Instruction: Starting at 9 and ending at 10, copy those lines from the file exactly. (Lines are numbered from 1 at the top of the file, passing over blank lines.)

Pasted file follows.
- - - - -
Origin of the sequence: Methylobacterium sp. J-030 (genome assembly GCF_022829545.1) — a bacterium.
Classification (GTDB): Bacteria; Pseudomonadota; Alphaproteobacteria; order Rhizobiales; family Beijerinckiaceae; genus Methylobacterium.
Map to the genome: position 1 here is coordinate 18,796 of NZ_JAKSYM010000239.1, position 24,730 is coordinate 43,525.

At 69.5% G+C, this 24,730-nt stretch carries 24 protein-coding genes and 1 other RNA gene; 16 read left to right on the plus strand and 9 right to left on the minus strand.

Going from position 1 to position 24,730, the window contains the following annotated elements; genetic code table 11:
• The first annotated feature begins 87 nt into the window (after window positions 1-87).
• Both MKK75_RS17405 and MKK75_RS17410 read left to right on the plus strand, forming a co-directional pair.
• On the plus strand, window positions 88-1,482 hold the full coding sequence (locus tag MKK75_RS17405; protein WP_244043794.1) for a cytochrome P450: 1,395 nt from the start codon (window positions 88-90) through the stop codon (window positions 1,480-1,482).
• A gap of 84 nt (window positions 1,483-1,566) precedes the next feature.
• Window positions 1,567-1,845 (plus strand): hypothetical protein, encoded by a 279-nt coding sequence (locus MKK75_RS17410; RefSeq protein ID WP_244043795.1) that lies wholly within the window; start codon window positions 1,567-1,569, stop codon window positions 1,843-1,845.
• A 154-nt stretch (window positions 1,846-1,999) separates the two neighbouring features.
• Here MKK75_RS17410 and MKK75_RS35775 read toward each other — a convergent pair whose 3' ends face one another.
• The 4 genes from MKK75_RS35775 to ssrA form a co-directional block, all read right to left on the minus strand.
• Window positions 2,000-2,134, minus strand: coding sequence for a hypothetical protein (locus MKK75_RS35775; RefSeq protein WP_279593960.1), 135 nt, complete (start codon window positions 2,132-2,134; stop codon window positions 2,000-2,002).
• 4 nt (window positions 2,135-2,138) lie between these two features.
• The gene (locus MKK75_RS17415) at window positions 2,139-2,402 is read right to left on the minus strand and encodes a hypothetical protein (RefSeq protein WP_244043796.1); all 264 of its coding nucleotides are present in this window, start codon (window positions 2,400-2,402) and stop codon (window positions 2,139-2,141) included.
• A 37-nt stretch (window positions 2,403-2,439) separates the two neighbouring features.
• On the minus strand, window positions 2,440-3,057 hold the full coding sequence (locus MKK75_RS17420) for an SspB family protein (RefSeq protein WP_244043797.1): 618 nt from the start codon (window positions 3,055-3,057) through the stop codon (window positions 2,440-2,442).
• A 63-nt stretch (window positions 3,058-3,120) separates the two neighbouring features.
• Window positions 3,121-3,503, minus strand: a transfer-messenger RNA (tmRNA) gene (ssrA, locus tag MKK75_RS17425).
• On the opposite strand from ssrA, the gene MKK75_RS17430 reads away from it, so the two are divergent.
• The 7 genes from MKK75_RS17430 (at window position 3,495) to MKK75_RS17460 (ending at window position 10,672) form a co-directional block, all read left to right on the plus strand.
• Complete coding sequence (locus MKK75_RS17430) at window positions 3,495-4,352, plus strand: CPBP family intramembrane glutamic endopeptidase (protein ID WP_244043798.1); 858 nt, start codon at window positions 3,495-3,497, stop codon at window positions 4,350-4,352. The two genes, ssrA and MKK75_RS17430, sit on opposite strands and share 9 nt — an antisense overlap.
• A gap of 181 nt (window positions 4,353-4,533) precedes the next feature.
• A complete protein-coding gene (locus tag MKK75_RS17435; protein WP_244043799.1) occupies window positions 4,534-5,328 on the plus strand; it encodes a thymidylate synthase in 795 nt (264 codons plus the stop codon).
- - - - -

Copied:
• A gap of 84 nt (window positions 1,483-1,566) precedes the next feature.
• Window positions 1,567-1,845 (plus strand): hypothetical protein, encoded by a 279-nt coding sequence (locus MKK75_RS17410; RefSeq protein ID WP_244043795.1) that lies wholly within the window; start codon window positions 1,567-1,569, stop codon window positions 1,843-1,845.